The beneficiaries of a trust receive access to assets when their circumstances meet the rules put in place by the creator of the trust. In some scenarios, trust assets are only available for specific expenses, like educational costs. Other times, an individual’s personal circumstances must meet certain criteria as outlined in the trust paperwork.
A trustee has multiple responsibilities, including the management of trust assets and their distribution to beneficiaries in accordance with trust rules. Most trust beneficiaries can maintain an amicable relationship with the individual or professional managing a trust, but sometimes trusts end up embroiled in litigation. These are some of the reasons that beneficiaries choose to take legal action against the person managing a trust.
Incompetence or mismanagement of resources
Trusts sometimes contain complicated assets that require careful management. Making mistakes about how to invest those assets or failing to properly maintain them could lead to a drastic drop in the value of the trust and therefore the assets that the beneficiaries can access. In scenarios where a trustee’s action or inaction directly reduces the value of the trust and diminishes what beneficiaries can receive, they may be able to take legal action to replace that individual with someone better able to manage trust resources.
Embezzlement and other financial misconduct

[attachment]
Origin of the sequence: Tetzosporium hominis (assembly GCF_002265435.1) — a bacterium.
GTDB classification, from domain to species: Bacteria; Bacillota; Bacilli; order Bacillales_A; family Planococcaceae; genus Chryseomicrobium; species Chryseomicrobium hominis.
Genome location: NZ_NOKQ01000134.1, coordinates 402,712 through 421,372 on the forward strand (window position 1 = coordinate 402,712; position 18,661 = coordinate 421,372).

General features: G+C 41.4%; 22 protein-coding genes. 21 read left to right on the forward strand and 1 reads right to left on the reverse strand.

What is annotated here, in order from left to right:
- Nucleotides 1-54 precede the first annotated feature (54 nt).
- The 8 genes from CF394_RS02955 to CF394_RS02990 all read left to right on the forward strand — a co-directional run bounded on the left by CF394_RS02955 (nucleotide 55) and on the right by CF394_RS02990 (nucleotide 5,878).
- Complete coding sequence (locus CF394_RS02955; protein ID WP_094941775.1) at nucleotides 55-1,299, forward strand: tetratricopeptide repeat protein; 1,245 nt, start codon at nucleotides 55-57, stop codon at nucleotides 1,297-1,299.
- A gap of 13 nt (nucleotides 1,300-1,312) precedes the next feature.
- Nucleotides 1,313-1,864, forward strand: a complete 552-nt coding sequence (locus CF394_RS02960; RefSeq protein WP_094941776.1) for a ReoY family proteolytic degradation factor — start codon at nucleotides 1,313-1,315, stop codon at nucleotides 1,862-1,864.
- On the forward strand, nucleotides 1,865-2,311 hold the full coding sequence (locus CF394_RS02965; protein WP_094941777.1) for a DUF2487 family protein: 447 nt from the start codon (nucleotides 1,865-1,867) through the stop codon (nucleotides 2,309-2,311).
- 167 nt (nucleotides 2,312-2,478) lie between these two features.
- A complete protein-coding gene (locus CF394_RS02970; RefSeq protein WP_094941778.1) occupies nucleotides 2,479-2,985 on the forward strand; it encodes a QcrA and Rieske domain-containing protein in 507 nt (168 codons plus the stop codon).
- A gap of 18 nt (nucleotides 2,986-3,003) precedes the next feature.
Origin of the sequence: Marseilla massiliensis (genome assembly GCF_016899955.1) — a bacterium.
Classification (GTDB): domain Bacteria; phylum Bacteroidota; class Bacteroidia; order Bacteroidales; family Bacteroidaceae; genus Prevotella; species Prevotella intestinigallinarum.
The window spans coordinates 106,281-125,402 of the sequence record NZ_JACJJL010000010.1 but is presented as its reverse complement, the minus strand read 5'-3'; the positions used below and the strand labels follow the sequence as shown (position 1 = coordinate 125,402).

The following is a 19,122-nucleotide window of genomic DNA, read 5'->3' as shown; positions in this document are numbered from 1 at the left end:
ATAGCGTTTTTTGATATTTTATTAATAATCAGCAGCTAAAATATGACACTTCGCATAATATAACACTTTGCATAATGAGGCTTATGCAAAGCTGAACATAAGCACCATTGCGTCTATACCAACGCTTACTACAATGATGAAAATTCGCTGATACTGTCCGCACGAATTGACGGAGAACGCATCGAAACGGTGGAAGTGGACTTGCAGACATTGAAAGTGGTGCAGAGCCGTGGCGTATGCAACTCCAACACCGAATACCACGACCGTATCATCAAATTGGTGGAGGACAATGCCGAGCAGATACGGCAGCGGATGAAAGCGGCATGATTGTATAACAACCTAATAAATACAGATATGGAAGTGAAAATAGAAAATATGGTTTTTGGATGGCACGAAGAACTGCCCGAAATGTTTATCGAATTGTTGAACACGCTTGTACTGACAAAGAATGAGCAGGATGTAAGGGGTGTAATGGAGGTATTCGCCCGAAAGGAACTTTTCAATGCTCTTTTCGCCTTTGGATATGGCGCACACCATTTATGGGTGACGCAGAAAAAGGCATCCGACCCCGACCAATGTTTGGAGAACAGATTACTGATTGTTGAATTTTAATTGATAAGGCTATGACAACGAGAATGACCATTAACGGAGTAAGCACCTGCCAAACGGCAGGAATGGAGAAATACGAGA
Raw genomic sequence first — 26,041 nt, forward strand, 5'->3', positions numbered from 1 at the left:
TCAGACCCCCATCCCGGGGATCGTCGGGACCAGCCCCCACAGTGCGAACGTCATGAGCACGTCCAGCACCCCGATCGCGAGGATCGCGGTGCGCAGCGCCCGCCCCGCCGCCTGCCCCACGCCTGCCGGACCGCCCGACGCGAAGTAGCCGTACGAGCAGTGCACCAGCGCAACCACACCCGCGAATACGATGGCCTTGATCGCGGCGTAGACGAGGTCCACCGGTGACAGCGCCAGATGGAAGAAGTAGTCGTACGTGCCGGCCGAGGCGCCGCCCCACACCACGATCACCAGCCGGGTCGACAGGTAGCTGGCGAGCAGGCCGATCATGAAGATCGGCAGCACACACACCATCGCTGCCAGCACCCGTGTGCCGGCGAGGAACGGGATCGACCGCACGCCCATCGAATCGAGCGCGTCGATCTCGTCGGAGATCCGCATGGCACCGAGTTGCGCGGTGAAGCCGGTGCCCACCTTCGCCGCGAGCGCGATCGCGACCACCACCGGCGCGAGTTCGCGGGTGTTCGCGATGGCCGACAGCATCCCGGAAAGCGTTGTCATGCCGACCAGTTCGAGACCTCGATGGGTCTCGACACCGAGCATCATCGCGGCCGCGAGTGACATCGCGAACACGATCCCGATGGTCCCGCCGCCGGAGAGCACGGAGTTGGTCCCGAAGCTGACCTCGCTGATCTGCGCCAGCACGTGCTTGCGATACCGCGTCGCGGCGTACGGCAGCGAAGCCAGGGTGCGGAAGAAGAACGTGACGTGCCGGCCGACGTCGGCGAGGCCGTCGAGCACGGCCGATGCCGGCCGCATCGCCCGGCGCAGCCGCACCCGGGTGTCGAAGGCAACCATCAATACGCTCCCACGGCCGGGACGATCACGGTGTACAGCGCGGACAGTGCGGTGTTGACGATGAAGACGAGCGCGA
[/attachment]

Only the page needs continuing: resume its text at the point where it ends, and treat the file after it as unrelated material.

Some trustees will find ways to personally profit from their role, possibly by stealing or embezzling assets. Others may use their position to enrich family members by hiring their child to serve as the trust’s accountant, for example. They may pay more than the market rate for those services, thereby enriching someone they know personally while increasing the cost of trust administration. When there is evidence of self-dealing, embezzlement and other inappropriate attempts to profit from the trustee’s role, beneficiaries may be able to challenge and remove someone from their position.
Violating trust documents or state law
Trustees must fulfill their obligations in accordance with Texas probate law. They also need to abide by the instructions set by the creator of the trust. Beneficiaries have proof that a trustee has done something illegal as part of trust administration or when they have deviated from trust instructions, they may have reason to pursue litigation. Refusing to distribute assets is a common reason for beneficiaries to take action against a trustee.
Although some people amicably resolve disputes related to trusts, others will need the probate courts to intervene and either guide the trustee’s behavior or replace them. Comparing a situation to common scenarios in which litigation occurs can help people evaluate the severity of a current trust-related conflict.